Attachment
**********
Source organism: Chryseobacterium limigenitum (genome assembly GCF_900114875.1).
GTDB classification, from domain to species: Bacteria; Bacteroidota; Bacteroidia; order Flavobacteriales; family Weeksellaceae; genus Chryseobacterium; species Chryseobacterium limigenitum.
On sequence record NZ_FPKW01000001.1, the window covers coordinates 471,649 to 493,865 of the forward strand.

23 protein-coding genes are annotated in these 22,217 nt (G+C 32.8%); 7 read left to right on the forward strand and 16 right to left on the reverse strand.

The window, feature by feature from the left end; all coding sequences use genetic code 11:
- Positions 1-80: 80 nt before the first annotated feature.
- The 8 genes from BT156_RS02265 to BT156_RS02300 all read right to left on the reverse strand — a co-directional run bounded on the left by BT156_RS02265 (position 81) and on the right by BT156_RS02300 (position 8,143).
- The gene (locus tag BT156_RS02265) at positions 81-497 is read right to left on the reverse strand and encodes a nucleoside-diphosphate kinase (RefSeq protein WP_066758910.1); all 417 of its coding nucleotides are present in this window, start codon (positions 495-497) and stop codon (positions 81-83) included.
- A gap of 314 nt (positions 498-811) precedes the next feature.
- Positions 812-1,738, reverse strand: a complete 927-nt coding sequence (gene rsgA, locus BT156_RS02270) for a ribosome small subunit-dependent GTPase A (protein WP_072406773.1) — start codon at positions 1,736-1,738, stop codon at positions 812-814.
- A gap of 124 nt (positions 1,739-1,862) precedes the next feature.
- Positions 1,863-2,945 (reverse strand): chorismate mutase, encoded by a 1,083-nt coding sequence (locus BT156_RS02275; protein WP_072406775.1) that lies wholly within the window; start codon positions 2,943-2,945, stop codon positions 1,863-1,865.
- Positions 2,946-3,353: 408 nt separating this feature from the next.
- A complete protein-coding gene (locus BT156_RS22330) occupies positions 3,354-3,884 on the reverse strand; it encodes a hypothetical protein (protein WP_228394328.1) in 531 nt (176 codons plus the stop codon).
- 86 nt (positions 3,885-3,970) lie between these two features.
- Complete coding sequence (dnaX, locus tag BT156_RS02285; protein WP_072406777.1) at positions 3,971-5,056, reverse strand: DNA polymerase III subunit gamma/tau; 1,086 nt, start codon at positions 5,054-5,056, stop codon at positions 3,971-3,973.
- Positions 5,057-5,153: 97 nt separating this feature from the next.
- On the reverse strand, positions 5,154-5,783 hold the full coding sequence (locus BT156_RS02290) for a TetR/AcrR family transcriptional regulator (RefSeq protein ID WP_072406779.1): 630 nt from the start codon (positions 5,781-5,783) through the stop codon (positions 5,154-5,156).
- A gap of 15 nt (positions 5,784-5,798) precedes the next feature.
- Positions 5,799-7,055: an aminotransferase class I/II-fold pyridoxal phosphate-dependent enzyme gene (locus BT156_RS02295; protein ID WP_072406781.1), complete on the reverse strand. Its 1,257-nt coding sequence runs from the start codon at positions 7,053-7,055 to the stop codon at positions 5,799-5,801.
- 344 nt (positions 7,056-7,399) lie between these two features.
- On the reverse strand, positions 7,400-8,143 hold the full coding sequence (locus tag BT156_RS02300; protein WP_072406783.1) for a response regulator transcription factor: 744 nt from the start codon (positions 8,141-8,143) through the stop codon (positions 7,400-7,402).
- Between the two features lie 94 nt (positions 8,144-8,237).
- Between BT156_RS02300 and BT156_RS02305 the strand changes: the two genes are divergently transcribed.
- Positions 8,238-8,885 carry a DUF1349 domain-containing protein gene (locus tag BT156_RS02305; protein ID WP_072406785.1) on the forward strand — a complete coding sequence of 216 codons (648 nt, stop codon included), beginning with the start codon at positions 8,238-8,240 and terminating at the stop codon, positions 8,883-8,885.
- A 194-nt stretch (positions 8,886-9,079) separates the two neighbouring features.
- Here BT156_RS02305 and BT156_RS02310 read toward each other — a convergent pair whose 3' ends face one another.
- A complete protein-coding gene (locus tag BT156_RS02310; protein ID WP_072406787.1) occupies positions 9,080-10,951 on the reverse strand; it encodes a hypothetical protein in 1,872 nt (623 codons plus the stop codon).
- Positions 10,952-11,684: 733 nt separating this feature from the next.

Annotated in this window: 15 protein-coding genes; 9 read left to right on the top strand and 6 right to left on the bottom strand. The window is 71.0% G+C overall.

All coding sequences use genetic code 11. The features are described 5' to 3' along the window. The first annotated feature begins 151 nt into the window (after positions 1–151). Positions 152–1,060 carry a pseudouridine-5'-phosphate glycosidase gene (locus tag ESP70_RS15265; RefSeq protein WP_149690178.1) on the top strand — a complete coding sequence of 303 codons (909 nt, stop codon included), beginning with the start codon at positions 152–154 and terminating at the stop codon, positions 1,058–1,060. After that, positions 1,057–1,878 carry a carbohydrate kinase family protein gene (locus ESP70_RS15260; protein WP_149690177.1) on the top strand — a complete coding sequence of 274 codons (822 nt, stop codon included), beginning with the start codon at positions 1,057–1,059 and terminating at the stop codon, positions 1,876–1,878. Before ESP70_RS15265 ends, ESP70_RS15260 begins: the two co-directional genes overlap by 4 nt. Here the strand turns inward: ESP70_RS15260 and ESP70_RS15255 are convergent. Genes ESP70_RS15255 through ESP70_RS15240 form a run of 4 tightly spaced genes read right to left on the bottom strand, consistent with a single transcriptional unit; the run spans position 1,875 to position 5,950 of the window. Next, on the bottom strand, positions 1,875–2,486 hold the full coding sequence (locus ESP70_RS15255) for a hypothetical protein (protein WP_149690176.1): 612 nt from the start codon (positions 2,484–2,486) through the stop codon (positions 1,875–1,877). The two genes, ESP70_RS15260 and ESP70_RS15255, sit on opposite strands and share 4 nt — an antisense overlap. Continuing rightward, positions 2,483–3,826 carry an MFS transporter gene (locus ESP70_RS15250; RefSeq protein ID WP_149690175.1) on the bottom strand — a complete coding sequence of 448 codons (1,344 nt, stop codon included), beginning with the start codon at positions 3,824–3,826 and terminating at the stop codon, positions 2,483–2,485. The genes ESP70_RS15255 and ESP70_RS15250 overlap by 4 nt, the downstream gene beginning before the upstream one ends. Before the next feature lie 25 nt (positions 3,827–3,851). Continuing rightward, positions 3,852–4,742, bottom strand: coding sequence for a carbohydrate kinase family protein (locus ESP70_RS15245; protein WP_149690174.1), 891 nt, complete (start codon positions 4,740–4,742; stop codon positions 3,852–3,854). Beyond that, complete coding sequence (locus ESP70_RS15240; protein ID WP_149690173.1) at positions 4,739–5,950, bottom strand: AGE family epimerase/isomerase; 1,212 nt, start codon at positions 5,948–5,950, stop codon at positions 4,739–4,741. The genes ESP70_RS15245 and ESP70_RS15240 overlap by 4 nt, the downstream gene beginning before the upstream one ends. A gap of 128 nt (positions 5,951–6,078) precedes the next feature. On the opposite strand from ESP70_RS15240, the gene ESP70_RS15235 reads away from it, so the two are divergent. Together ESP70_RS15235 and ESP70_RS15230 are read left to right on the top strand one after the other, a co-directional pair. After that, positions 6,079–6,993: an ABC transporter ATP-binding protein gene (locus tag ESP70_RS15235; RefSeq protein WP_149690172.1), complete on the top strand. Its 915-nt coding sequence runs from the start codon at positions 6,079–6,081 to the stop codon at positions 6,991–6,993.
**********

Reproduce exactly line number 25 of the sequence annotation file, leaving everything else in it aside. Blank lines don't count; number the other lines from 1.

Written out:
- Positions 8,238-8,885 carry a DUF1349 domain-containing protein gene (locus tag BT156_RS02305; protein ID WP_072406785.1) on the forward strand — a complete coding sequence of 216 codons (648 nt, stop codon included), beginning with the start codon at positions 8,238-8,240 and terminating at the stop codon, positions 8,883-8,885.